Shannel Swiader, a senior at Highlands Ranch High School, is the president of CHSAA's student leadership state representatives. We caught up with her this week to get her thoughts on the COVID-19 pandemic from a student leadership perspective.
Question: We hope you are staying safe during this public health emergency. How are you doing?
Shannel Swiader: I'm doing well. I am missing school and interacting with my peers, but enjoying this time with my family and my pets, especially before heading off to college.
Q: What do you miss the most about the "normal" day-to-day of the school week?
Swiader: I miss seeing all of my fellow Falcons. Connecting with people, whether that's peers, teachers, or administration, on a day-to-day basis was always really fulfilling. I'm glad we live in an age where technology allows us some connection, but it's just not the same.
Q: How are you staying connected to your school community?
Swiader: My student council and I have been doing weekly Zoom calls and been talking a lot over our group message on GroupMe. We are planning a virtual spirit week to unite our student body and give somewhat a feeling of normalcy.
Social media has been an awesome tool when it came to communicating out information about free meals for those needing them, and technology distributions at the beginning of online learning. Using things like Snapchat, Instagram, and Twitter has been efficient.
Q: What are you seeing from schools and students across the state to help their communities?
Swiader: I've seen a lot of virtual spirit weeks. These include days like "Bring Your Pet to School" or "Fancy Day." Typically student councils have had their students take pictures of themselves dressed up, and then repost their pictures.
Douglas County High School awarded free food delivery for the student with the best picture or outfit each day.
Rangeview High School did a mental health week. They encouraged students to take care of themselves by participating in activities like painting, cooking something they’ve never made, or enjoying the outdoors (safely, of course).
Mountain Vista High School ordered signs for all of their seniors with the hashtag #we'reallinthistogether for them to post in their yard. They also ordered a bunch of yard signs for students of all grades to grab to help unite their community.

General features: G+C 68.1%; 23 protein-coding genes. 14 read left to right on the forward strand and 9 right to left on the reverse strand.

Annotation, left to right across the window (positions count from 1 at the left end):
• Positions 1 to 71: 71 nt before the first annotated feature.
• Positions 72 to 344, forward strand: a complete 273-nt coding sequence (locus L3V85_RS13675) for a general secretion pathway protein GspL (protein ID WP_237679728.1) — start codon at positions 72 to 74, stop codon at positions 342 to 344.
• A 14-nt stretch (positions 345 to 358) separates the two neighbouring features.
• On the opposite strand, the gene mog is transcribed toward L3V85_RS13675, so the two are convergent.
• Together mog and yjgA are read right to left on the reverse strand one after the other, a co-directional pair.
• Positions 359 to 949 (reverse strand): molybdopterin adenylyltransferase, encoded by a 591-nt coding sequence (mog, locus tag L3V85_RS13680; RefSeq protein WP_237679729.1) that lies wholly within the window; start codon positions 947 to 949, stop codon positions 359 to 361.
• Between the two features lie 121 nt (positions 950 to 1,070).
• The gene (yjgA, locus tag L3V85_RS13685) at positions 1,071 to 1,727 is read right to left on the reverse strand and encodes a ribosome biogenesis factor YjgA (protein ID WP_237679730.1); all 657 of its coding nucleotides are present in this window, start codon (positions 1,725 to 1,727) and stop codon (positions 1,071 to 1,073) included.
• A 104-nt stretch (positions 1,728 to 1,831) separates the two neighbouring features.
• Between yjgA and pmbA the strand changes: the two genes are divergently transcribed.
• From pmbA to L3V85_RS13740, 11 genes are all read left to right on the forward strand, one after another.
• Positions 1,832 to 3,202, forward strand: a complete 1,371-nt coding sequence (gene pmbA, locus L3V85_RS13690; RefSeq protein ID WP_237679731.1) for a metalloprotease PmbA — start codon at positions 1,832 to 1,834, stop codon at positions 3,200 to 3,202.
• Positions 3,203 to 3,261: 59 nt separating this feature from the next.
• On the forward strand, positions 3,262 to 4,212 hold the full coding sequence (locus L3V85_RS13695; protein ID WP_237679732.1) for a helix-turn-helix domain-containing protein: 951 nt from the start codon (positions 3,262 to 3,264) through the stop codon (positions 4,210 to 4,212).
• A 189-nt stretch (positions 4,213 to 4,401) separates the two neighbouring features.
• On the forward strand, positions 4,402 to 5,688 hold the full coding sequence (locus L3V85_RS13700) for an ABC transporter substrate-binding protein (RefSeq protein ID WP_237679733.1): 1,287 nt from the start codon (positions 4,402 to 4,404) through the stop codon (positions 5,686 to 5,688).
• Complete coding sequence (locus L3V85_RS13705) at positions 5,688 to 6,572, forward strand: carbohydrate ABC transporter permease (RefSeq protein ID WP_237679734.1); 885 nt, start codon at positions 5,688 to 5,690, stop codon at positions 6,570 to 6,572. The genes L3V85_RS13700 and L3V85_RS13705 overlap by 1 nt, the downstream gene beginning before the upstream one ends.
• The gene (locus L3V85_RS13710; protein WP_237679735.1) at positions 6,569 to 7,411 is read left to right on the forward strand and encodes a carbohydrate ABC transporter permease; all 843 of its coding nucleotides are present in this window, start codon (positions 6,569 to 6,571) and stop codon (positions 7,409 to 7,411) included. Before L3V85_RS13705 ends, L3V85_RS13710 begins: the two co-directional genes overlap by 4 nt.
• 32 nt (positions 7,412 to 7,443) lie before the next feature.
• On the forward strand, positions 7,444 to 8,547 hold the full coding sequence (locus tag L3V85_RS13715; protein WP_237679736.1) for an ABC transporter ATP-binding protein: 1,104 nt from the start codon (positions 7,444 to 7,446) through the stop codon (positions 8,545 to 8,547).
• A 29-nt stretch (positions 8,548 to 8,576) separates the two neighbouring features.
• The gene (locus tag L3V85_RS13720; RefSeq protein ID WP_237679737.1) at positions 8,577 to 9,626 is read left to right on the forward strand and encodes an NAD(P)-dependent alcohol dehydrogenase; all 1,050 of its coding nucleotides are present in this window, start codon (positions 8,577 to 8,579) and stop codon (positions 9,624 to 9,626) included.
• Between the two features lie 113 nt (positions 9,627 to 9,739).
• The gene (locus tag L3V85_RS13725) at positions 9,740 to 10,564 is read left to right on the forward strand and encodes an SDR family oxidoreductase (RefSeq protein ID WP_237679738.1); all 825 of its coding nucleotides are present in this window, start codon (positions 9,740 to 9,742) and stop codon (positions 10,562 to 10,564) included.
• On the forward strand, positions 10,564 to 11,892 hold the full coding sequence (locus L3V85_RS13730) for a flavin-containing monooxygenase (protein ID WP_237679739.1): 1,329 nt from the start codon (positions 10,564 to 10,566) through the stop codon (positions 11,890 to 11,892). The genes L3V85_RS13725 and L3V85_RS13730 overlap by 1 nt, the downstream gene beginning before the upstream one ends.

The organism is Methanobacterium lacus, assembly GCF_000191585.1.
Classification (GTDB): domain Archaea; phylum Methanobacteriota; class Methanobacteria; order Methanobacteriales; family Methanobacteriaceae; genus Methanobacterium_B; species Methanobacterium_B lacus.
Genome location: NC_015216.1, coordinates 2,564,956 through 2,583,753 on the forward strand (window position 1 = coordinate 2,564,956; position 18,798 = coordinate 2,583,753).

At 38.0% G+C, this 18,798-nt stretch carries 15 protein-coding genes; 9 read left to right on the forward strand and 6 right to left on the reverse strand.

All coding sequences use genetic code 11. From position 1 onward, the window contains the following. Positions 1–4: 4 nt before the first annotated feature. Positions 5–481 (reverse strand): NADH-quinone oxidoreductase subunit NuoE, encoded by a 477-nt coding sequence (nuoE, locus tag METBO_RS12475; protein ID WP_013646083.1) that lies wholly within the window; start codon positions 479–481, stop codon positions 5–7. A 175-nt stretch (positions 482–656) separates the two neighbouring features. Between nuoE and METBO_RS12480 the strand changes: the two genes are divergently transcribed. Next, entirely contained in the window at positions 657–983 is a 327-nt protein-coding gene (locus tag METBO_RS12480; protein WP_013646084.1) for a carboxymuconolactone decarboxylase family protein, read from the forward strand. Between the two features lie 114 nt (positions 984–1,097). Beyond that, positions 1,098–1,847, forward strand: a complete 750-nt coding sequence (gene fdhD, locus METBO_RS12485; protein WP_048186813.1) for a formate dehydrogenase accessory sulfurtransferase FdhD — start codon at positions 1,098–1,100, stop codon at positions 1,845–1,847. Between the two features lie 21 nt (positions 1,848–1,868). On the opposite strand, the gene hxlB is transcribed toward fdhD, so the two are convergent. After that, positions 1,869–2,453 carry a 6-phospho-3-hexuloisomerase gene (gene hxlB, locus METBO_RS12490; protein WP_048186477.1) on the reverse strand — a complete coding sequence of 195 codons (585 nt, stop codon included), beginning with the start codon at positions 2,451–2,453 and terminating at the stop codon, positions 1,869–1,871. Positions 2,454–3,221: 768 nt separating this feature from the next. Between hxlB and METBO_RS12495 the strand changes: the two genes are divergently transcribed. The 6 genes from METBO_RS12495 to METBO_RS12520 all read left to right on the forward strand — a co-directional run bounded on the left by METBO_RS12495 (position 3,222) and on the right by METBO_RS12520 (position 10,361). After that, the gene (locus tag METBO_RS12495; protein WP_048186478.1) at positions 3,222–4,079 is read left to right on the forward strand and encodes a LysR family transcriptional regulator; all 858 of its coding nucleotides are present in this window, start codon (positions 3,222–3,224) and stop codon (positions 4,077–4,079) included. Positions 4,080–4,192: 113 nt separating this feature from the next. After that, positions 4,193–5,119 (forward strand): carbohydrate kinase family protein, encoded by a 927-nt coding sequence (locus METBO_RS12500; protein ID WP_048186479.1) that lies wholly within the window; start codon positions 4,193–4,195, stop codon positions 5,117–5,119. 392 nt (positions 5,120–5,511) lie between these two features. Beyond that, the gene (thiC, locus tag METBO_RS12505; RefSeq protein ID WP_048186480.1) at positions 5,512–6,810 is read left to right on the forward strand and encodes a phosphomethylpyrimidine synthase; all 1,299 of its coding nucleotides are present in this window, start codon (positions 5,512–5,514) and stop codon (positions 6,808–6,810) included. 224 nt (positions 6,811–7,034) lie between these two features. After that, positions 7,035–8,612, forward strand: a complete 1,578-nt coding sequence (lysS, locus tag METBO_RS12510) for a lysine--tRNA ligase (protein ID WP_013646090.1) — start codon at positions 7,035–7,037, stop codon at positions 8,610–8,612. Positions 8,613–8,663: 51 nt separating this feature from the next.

Many schools are making sure their student body is staying connected and doing okay in their own ways.
Q: If you could share one message with your fellow seniors, what would it be?
Swiader: I would tell the other seniors that this situation isn't all bad. Many of us are going off to college, starting a full-time job, or going into the armed forces in a few months. We have been given some extra time to slow down our crazy lives and spend time with our families and pets before we have to leave.
Also, this online learning format is very similar to what many of us will experience in college. We will have this kind of independence, and this experience lets us establish that work ethic early so we are ready to go in the fall.
I've been applying for tons of last-minute scholarships with my extra time as well and I'd encourage others to do the same. Get as much as you can so you won't have to pay it off later!
Don't get me wrong, it stinks we don't get our senior proms and our graduations will look a little different, but high school isn't all about the last quarter.
I encourage them to reflect on their last four years, take time to thank those who have helped them get to where they are, and stay grateful for the amazing times we did get to have.
Q: If you could share a message with other student leaders, what would it be?
Swiader: I would tell other student leaders to bear down right now. This is a weird time, but it's a time to thrive. Your communities need you right now more than ever. It is important to stay connected, be creative, and check on your classmates and teachers.
It's easy to be a leader when everything is laid out for you, but you can shine when times are uncertain. Take advantage of this opportunity.
Q: What are you looking forward to doing most when we start to get back to some level of normalcy?
Swiader: I can't wait to connect with my friends. I've been doing a lot of Zoom calls and Netflix parties, but it's just not the same as in-person contact. I'm glad I do get to see their faces, though, even if it's just through a screen.
Q: What have you learned most about leadership in the last couple of months?
Swiader: I've learned it's really important to stay positive in difficult situations. When you have a good attitude, people around you and people you talk to are more likely to shift their perspective on things. A positive attitude helps in every situation. It's also a lot easier to get things done when you and those you're working with have good attitudes. No matter what is happening, there is always something to be positive about.